By: Ashby Daniels, CFP®
Title: Double Dip Recession Redux
Sourced From: retirementfieldguide.com/double-dip-recession-redux/?utm_source=rss&utm_medium=rss&utm_campaign=double-dip-recession-redux
Published Date: Sat, 08 Aug 2020 12:54:00 +0000

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Ends-of-the-World Every Year Since 1970

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There always has been and always will be a reason not to invest or not to stay invested. This is all the mainstream media reports to us. Below you will find a list of some of the worst global events each year since 1970. I have some commentary to follow.

1970: War: US troops invade Cambodia.
1971: Civil Unrest: Anti-war militants march on Washington.
1972: Political: Start of Watergate Scandal.
1973: Economic: OPEC raises oil prices in response to US involvement abroad.
1974: Political: Nixon resigns as President of the United States.
1975: Political: Multiple assassination attempts on President Ford.
1976: World: Ebola virus.
1977: Political: Government shutdowns.
1978: Market: U.S. Dollar plunges to record low against many European currencies.
1979: World: Iranian militants seize the U.S. embassy in Teheran and hold hostages.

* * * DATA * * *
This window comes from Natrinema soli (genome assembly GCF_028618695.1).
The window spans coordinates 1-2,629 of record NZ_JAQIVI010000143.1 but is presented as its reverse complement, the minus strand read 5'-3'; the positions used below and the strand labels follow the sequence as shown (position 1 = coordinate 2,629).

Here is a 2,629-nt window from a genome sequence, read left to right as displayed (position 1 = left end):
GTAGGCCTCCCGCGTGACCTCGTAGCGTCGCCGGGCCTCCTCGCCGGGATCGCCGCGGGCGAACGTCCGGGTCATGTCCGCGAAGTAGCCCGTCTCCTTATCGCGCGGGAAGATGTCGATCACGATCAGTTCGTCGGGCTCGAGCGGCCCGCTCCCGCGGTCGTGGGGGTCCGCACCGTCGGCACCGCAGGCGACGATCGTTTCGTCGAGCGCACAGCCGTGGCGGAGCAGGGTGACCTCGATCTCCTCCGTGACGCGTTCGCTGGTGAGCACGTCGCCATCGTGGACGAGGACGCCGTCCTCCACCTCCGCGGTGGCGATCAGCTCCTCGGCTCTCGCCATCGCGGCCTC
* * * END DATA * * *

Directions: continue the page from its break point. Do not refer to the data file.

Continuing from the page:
1980: Economic: Inflation spiked to a high of 14.76%.
1981: Political: President Reagan assassination attempt.
1982: Economic: Recession continues in the U.S. with nationwide unemployment of 10.8%.
1983: Economic: Unemployment in the U.S. reaches 12 million.
1984: Economic: 70 U.S. banks fail during the year.
1985: World: Multiple airplane hijackings around the world.
1986: World: Chernobyl Nuclear Power Station explodes.
1987: Market: DOW drops by 22.6% on October 22.
1988: Environment: Awareness of global warming and the greenhouse effect grows.
1989: Environment: Exxon Valdez dumps 11 million gallons of crude oil into Prince William Sound.
1990: World: Persian Gulf War starts.
1991: World: Mass shooting in Killeen, TX.
1992: Human Rights: Los Angeles riots following the death of Rodney King.
1993: Terrorism: World Trade Center bombing.
1994: World: Mass genocide in Rwanda.
1995: Terrorism: Oklahoma City bombing.
1996: Terrorism: Olympic Park bombing.
1997: World: Bird flu.
1998: World: Multiple U.S. embassy bombings.
1999: World: Columbine shooting.
2000: Economic: Start of the Dotcom Market Crash.
2001: Terrorism: Terrorist Attacks in NYC, DC & PA.
2002: Economic: Nasdaq bottomed after a 76.81% drop.
2003: World: The U.S. invades Iraq.
2004: World: The U.S. launches an attack on Falluja.
2005: World: Hurricane Katrina
2006: World: Bird flu.
2007: Economic: Start of the Great Recession.
2008: Economic: Great Recession continues.
2009: Economic: S&P bottomed after a 56.8% drop.
2010: Market: Flash crash.
2011: Market: Occupy Wall Street and S&P downgrades U.S. Debt.
2012: Political: Fiscal cliff.
2013: Political: Taper tantrum.
2014: World: Ebola virus.
2015: World: Multiple mass shootings.
2016: Political: Divided U.S. Presidential election.
2017: World: North Korea testing nuclear weapons.